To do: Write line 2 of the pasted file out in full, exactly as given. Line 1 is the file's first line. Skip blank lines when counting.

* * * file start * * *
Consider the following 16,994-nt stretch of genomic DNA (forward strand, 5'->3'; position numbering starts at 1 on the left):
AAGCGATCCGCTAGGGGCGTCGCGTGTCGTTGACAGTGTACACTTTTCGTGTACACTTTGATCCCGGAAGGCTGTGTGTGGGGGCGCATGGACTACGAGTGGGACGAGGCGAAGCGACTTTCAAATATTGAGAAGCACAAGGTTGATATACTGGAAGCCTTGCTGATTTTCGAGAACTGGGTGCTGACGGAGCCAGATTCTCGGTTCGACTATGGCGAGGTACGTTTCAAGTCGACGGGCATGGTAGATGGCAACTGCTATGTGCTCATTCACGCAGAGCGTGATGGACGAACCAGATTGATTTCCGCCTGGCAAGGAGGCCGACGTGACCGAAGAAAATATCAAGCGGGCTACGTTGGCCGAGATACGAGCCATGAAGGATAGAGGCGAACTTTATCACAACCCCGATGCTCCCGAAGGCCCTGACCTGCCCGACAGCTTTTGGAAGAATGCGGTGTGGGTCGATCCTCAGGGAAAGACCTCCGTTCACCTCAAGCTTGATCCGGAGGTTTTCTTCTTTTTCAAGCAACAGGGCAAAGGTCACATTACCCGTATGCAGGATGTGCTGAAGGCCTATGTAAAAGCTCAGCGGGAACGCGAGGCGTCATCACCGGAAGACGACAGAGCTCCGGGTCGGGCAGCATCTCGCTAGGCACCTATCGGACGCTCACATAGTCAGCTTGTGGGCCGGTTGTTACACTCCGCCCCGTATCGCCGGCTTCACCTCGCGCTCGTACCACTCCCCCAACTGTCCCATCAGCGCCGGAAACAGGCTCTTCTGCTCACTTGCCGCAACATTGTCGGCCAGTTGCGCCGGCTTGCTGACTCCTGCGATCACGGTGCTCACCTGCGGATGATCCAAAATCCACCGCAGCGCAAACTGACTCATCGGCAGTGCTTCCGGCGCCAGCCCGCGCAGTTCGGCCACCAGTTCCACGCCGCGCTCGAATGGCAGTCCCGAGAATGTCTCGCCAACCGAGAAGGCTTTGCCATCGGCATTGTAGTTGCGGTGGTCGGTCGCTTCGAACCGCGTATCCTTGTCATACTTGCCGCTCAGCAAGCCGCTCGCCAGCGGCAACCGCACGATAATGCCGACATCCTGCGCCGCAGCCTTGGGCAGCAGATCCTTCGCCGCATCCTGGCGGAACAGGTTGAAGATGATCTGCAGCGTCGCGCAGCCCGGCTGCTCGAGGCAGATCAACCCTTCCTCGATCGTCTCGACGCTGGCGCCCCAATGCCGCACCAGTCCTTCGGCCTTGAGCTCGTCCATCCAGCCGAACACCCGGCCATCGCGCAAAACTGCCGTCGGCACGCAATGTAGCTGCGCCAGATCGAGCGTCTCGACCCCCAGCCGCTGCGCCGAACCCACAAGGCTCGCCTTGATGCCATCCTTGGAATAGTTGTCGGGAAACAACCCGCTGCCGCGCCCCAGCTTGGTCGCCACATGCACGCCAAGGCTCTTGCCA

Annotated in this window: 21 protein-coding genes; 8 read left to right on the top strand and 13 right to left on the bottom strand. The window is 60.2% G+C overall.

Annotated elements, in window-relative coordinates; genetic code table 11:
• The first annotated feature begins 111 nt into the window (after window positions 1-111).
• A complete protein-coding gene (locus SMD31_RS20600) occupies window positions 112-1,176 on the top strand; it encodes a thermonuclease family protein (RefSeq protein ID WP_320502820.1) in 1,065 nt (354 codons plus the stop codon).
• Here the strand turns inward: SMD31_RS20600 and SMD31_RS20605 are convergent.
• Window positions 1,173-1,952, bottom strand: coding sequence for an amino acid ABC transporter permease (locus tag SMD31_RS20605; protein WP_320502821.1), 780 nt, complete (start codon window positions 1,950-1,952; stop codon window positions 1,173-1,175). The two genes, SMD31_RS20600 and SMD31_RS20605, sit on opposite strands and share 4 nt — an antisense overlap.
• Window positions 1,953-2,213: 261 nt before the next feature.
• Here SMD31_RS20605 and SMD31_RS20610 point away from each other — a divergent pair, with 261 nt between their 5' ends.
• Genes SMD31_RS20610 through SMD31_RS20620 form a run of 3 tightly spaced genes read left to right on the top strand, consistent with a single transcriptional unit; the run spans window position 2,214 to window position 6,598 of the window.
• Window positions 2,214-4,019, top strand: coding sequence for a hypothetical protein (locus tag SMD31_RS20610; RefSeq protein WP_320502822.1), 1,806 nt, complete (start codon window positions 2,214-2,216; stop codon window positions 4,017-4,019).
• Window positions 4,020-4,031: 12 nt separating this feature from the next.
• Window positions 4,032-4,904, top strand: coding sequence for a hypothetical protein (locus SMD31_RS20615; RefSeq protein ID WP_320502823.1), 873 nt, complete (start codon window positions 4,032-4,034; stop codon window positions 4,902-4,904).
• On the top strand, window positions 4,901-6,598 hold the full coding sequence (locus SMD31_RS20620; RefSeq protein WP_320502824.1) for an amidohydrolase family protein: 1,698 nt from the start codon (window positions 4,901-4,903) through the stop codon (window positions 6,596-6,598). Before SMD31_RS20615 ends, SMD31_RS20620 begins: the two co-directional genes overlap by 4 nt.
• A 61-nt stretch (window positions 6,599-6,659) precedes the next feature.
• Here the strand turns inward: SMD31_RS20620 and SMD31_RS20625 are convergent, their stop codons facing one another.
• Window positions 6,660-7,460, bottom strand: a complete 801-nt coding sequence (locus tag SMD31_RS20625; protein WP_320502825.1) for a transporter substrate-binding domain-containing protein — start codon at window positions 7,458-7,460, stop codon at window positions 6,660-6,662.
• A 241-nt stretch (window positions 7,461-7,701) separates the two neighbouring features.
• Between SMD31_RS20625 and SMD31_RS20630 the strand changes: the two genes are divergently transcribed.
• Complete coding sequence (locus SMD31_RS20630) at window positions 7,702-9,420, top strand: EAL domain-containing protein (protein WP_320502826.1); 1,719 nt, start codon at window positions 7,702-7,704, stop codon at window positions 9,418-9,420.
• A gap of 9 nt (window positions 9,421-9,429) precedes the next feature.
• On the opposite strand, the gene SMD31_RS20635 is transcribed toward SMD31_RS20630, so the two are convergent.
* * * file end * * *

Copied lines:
AAGCGATCCGCTAGGGGCGTCGCGTGTCGTTGACAGTGTACACTTTTCGTGTACACTTTGATCCCGGAAGGCTGTGTGTGGGGGCGCATGGACTACGAGTGGGACGAGGCGAAGCGACTTTCAAATATTGAGAAGCACAAGGTTGATATACTGGAAGCCTTGCTGATTTTCGAGAACTGGGTGCTGACGGAGCCAGATTCTCGGTTCGACTATGGCGAGGTACGTTTCAAGTCGACGGGCATGGTAGATGGCAACTGCTATGTGCTCATTCACGCAGAGCGTGATGGACGAACCAGATTGATTTCCGCCTGGCAAGGAGGCCGACGTGACCGAAGAAAATATCAAGCGGGCTACGTTGGCCGAGATACGAGCCATGAAGGATAGAGGCGAACTTTATCACAACCCCGATGCTCCCGAAGGCCCTGACCTGCCCGACAGCTTTTGGAAGAATGCGGTGTGGGTCGATCCTCAGGGAAAGACCTCCGTTCACCTCAAGCTTGATCCGGAGGTTTTCTTCTTTTTCAAGCAACAGGGCAAAGGTCACATTACCCGTATGCAGGATGTGCTGAAGGCCTATGTAAAAGCTCAGCGGGAACGCGAGGCGTCATCACCGGAAGACGACAGAGCTCCGGGTCGGGCAGCATCTCGCTAGGCACCTATCGGACGCTCACATAGTCAGCTTGTGGGCCGGTTGTTACACTCCGCCCCGTATCGCCGGCTTCACCTCGCGCTCGTACCACTCCCCCAACTGTCCCATCAGCGCCGGAAACAGGCTCTTCTGCTCACTTGCCGCAACATTGTCGGCCAGTTGCGCCGGCTTGCTGACTCCTGCGATCACGGTGCTCACCTGCGGATGATCCAAAATCCACCGCAGCGCAAACTGACTCATCGGCAGTGCTTCCGGCGCCAGCCCGCGCAGTTCGGCCACCAGTTCCACGCCGCGCTCGAATGGCAGTCCCGAGAATGTCTCGCCAACCGAGAAGGCTTTGCCATCGGCATTGTAGTTGCGGTGGTCGGTCGCTTCGAACCGCGTATCCTTGTCATACTTGCCGCTCAGCAAGCCGCTCGCCAGCGGCAACCGCACGATAATGCCGACATCCTGCGCCGCAGCCTTGGGCAGCAGATCCTTCGCCGCATCCTGGCGGAACAGGTTGAAGATGATCTGCAGCGTCGCGCAGCCCGGCTGCTCGAGGCAGATCAACCCTTCCTCGATCGTCTCGACGCTGGCGCCCCAATGCCGCACCAGTCCTTCGGCCTTGAGCTCGTCCATCCAGCCGAACACCCGGCCATCGCGCAAAACTGCCGTCGGCACGCAATGTAGCTGCGCCAGATCGAGCGTCTCGACCCCCAGCCGCTGCGCCGAACCCACAAGGCTCGCCTTGATGCCATCCTTGGAATAGTTGTCGGGAAACAACCCGCTGCCGCGCCCCAGCTTGGTCGCCACATGCACGCCAAGGCTCTTGCCA